Gov. Gavin Newsom announced an ambitious new plan Thursday to get people off the streets if they are suffering from mental health and substance abuse issues. The CARE Court, whose title includes an acronym for Community Assistance, Recovery and Empowerment, would require counties to provide comprehensive treatment to these populations and hold individuals accountable for completing their treatment.
The governor announced details of the plan in a press conference at a mental health facility in San Jose that included a number of big city mayors across the state and Dr. Mark Ghaly, the state’s top health official.
“There’s no compassion stepping over people in the streets and sidewalks, there’s no compassion reading about someone losing their life under (Highway) 280 in an encampment,” Newsom said. “We can hold hands, have a candlelight vigil and talk about the way the world should be, or we can take some damn responsibility to implement those ideals.”
Essentially, the CARE Court program would create an alternative system within the civil courts to help residents dealing with schizophrenia and other psychotic disorders, as well as those struggling with substance abuse—basically, anyone who lacks the ability to make medical decisions for themselves. Superior Court judges in each county would then be able to connect individuals with a personalized court-ordered care plan, as well as a court-appointed peer supporter to help the person abide by the plan.
Individuals would be brought to the CARE Court system via a number of paths. They can be referred by a clinician, put into the system when their involuntary psychiatric hold ends or be diverted into the program from criminal prosecution. Family members, first responders and community-led health care teams can also help refer individuals into the program. The person would have a public defender to represent them in the CARE Court system and ensure their civil liberties.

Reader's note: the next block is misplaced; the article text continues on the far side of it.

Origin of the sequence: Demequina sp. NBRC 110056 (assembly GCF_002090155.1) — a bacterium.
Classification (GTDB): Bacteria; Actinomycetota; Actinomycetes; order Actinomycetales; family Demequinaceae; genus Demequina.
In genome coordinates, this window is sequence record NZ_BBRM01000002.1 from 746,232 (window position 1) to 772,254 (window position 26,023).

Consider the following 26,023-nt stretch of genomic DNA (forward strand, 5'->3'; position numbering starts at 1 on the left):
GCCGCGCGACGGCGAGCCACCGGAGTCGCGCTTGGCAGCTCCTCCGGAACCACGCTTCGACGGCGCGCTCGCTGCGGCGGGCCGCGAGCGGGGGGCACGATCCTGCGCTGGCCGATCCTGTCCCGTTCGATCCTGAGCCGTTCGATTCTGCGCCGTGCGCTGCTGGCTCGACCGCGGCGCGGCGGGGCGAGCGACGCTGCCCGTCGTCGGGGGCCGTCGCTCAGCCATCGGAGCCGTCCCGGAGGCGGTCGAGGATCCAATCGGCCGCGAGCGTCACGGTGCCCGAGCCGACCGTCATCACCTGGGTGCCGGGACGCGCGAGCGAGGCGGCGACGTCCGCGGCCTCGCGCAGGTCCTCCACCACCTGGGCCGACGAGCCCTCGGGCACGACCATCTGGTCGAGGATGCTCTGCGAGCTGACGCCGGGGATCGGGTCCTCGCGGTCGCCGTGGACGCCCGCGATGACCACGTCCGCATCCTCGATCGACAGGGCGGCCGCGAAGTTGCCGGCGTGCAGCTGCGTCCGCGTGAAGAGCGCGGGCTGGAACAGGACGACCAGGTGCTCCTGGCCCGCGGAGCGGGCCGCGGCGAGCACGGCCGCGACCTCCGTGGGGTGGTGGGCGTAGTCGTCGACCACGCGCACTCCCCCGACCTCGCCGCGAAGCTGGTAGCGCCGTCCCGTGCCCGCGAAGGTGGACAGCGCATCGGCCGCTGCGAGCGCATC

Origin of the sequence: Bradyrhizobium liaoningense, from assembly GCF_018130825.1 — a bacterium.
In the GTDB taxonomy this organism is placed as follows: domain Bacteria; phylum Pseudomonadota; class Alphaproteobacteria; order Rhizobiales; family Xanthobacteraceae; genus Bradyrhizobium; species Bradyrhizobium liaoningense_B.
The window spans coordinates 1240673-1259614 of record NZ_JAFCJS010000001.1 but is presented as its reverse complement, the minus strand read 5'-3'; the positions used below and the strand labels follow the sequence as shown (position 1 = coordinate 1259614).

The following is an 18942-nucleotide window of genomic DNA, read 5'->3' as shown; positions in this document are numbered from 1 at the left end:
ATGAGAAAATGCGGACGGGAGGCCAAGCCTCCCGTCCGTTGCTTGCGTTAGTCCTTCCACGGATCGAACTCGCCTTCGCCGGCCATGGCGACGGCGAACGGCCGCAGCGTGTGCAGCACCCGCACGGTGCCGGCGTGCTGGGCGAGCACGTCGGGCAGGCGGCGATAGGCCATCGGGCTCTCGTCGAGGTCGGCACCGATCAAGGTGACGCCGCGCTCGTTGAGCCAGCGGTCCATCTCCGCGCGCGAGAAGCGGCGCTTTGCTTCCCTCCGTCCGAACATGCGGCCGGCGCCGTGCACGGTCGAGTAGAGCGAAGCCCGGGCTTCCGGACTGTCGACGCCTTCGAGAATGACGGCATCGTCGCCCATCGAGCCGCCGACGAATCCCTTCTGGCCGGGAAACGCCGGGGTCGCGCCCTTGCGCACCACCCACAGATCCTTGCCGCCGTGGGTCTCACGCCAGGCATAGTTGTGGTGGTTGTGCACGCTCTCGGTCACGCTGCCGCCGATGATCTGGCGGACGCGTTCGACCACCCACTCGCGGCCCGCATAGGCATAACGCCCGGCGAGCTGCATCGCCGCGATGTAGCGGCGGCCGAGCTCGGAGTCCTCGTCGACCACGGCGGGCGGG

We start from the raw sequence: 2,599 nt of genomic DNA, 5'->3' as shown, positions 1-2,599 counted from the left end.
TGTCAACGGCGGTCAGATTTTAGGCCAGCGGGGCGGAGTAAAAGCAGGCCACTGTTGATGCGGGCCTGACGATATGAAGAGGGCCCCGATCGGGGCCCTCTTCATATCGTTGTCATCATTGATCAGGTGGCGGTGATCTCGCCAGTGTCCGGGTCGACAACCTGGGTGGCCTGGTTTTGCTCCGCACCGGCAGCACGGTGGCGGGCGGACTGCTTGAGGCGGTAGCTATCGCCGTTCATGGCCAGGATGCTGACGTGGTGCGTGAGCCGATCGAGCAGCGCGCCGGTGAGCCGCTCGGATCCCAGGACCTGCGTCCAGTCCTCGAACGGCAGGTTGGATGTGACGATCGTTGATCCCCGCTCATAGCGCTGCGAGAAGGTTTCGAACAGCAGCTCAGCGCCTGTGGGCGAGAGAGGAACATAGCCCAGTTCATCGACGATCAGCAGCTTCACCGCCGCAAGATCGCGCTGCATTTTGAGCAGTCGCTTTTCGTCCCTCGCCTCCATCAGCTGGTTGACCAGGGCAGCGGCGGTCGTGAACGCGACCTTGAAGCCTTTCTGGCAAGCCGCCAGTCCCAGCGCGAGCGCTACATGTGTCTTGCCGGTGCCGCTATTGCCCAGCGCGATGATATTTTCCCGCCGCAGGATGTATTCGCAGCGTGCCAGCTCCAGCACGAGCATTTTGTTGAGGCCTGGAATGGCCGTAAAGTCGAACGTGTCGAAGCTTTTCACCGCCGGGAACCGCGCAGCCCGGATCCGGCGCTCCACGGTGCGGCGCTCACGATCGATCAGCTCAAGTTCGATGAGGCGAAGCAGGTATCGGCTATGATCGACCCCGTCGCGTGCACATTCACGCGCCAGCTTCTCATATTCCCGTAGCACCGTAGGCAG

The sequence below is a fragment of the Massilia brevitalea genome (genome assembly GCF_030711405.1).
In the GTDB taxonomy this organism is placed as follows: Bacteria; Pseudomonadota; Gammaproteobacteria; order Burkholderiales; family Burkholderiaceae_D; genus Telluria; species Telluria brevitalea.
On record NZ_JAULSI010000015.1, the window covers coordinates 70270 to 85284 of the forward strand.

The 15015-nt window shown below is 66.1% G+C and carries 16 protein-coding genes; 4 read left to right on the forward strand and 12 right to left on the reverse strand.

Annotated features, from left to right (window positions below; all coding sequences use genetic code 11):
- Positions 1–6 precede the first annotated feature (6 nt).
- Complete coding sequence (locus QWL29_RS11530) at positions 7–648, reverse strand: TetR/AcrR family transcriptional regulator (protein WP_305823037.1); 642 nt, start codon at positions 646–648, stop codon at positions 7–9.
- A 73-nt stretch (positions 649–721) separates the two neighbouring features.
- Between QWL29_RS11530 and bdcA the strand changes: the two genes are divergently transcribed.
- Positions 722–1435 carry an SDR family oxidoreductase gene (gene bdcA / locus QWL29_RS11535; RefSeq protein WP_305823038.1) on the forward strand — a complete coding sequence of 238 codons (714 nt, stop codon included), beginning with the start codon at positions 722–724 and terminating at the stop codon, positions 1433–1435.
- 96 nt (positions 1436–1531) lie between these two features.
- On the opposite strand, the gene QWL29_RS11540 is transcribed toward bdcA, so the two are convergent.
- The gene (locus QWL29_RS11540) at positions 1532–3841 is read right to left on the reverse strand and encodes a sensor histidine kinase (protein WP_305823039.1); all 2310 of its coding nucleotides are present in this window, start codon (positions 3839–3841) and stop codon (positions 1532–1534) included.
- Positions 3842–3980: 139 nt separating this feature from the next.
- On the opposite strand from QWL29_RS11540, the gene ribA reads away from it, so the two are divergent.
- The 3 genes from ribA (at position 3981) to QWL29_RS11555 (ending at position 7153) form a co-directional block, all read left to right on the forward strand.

The plans could last as long as 24 months and can include a number of treatment options, including short-term stabilization medications, recovery support and connections to social services like housing with wraparound services. These services would be provided via an outpatient model centered in the communities where the individuals live.
Not according to the state officials who are calling it a “new tool” to address homelessness and mental health issues. If an individual fails to complete their court-ordered plan, they can then be referred to a conservatorship or back into the criminal court system. Officials say this abides by current law, which holds conservatorship as an option of last resort when no suitable alternatives can be found.
Each of California’s 58 counties would be required to participate in the CARE Court program. If local officials fail to roll out the program, their county may be subject to sanctions and—in extreme cases—a state agent may be appointed to ensure compliance.
Newsom, the former mayor of San Francisco, pointed to his hometown’s crises around homelessness and mental health, and how the state overall has reached a breaking point. He added that California’s current laws governing mental health issues are outdated and the state often uses conservatorship or incarceration as a primary option to deal with the issue, as opposed to a more compassionate approach based on treatment. CARE Court would be part of Newsom’s larger strategy against homelessness, which includes investing $14 billion toward 55,000 new housing units and treatment beds. “We need to treat brain health early before we punish it later,” Newsom said.
Currently, the CARE Court program is just a policy framework and it needs approval from California lawmakers to move forward. Newsom’s administration is weighing whether to try to pass it through the budget process or through a separate piece of legislation. The governor said he hopes to get it passed by the end of the year.
Kevin Truong can be reached at firstname.lastname@example.org